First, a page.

June 22, 2008
June 22, 2008
June 25, 2008
Design in Engineering Education
13.1020.1 - 13.1020.10
Re-thinking the Relationship between Engineering Design and Engineering Science within an Inclusive Framework of Professional Practice
Engineering design continues to be focal point in undergraduate engineering education. Developments over the past two decades include a body of literature of design course and curriculum models, the emergence of research and scholarship in teaching and learning engineering design, and the emergence of a discipline of engineering education. Ongoing challenges include an artificial separation of engineering science and engineering design in the undergraduate curriculum, definitions of engineering design that are at odds with engineering design in practice, and a perceived lack of visibility of engineering within larger society. In this essay, Thomas Kuhn’s concept of incommensurability, aspects of constructivist epistemology, and Thomas Green’s framework of professional conscience are used to structure an expanded framework for engineering design, and more broadly, for engineering education and practice itself.
Developments in Engineering Design Education
Engineering design continues to be focal point of discussion and activity in undergraduate engineering education, with the broadly-stated objective to educate engineers with practice-ready design skills and the soft skills required of practicing professionals. Engineering design education requires an integration of mathematics, basic sciences, engineering sciences, and complementary studies, facilitated through pedagogical approaches that highlight the inductive, synthesizing, open-ended, and experiential nature of engineering design. Design content and pedagogy stand in contrast to and fight for visibility and acceptance within an undergraduate curriculum that has traditionally been shaped around specialized, bounded, and highly-delineable areas of engineering theory – or what is often called engineering science.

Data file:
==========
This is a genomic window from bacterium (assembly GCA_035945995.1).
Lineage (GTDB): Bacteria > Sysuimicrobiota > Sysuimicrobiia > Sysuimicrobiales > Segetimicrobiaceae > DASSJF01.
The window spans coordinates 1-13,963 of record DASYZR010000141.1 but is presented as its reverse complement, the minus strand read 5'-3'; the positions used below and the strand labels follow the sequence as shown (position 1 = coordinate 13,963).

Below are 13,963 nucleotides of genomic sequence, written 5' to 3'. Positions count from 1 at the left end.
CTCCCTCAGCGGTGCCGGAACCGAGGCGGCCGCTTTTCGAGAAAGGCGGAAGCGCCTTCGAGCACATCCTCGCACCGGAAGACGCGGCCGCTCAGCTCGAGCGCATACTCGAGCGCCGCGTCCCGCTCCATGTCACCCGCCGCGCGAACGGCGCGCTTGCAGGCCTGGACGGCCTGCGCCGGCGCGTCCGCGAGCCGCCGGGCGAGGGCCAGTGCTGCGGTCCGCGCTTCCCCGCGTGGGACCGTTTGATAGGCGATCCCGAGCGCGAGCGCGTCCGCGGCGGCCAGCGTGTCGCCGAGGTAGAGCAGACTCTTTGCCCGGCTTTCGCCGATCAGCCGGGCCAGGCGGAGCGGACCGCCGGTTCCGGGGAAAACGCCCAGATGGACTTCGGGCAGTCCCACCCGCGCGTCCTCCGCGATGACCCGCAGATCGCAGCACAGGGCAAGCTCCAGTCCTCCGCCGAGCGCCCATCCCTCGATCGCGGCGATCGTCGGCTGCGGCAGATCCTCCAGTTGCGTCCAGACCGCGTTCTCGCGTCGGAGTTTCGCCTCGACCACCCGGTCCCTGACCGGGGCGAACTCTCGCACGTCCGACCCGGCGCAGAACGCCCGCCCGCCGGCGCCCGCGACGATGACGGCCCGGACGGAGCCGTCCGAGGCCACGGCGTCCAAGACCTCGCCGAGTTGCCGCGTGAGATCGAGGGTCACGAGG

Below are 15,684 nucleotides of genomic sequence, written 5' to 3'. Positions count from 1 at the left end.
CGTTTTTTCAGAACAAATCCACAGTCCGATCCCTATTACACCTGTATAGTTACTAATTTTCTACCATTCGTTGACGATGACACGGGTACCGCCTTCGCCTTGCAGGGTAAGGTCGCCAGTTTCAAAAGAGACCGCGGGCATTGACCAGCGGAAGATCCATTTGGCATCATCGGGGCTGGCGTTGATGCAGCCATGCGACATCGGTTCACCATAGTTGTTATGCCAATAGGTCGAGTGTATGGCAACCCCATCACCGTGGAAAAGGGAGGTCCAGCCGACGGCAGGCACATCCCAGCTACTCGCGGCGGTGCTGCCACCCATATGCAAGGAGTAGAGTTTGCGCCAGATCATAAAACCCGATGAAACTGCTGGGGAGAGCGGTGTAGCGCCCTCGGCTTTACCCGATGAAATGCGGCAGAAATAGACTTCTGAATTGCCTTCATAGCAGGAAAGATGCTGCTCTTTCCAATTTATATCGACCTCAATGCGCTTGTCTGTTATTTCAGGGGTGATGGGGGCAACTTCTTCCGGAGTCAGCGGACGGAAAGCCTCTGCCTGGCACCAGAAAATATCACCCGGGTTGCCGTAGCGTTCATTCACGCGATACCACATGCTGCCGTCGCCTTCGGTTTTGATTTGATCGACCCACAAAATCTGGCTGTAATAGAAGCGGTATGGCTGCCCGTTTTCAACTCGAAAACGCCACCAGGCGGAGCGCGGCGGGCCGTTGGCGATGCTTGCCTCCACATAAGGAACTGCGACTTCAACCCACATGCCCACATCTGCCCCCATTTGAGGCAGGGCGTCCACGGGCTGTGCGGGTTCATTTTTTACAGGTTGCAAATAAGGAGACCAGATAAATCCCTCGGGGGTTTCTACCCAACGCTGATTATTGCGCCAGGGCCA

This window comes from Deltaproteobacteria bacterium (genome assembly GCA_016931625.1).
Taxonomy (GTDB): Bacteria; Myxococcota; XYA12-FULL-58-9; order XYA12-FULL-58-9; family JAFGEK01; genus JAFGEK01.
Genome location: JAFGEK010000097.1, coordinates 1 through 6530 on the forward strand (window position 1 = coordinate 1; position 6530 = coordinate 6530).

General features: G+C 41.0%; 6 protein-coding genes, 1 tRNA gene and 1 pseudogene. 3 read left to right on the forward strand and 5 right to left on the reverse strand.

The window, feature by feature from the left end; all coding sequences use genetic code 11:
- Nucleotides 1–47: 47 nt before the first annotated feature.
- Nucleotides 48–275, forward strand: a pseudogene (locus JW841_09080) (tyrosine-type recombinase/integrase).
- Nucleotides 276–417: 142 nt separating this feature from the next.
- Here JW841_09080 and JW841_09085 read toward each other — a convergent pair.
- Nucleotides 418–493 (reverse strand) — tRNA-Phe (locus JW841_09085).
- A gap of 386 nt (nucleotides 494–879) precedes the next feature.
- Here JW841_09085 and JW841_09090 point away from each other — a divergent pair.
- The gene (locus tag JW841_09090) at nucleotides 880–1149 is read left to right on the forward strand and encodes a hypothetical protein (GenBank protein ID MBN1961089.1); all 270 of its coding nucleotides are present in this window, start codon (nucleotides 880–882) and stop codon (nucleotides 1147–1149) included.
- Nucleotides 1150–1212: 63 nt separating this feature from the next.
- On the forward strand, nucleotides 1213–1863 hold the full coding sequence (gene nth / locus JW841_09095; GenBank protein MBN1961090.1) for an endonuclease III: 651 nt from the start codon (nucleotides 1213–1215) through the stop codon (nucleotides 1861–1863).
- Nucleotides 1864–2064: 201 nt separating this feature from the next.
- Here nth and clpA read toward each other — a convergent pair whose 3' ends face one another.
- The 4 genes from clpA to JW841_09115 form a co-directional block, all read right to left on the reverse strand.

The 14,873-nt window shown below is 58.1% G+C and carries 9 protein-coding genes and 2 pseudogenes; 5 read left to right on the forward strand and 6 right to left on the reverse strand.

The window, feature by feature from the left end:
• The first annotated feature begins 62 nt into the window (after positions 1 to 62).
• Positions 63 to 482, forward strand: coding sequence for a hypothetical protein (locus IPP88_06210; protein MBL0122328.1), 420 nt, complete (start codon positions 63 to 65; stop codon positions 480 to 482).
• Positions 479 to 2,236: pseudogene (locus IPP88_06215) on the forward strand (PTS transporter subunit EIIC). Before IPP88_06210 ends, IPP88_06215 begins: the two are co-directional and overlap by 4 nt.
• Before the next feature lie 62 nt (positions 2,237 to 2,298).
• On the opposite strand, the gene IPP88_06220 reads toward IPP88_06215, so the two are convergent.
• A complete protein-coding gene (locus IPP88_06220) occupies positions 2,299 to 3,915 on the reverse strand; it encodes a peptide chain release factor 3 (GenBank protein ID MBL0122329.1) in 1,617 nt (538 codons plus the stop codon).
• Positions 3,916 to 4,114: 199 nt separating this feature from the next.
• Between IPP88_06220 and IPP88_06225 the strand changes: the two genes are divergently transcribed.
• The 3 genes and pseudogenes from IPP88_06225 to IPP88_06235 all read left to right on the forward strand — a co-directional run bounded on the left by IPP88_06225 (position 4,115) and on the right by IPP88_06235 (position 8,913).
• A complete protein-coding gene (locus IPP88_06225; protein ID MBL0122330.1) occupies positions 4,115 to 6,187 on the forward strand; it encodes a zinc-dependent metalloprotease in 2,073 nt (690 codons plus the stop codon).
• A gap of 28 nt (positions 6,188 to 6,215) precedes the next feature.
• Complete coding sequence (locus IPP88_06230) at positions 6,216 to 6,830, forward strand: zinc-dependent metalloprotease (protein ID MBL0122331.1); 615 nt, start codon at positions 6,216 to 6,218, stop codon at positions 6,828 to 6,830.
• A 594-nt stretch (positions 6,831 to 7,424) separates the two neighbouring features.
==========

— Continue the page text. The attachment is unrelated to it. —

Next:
One metaphor by which to characterize the relationship may be to think of engineering science as the family patriarch, who has throughout his lifetime worked hard and effectively, with dedication and commitment, to build a family of honour and service to society. Engineering design may be one of the children of the family, an adult daughter coming into her own, with unique perspectives, priorities and proposals for new traditions for which she is seeking space and voice in the family, also with the intention to continue a tradition of strength, honour, and service.
Since the 1980s, active discourse around engineering design has given engineering education a considerable body of knowledge related to engineering design. Initial efforts focussed on developing a body of literature to showcase and exchange design course and curriculum initiatives. Many of these early efforts could be termed ‘show and tell’ approaches, in which journal articles emphasized description over evaluation and critical analyses. While they may have lacked the rigour and the research components inherent in academic (typically scientific) scholarship, these important early efforts were invaluable in disseminating application-level information to other engineering educators and illuminating necessary next steps1.
Friesen, M. (2008, June), Re Thinking The Relationship Between Engineering Design And Engineering Science Within An Inclusive Framework Of Professional Practice Paper presented at 2008 Annual Conference & Exposition, Pittsburgh, Pennsylvania. https://peer.asee.org/4454
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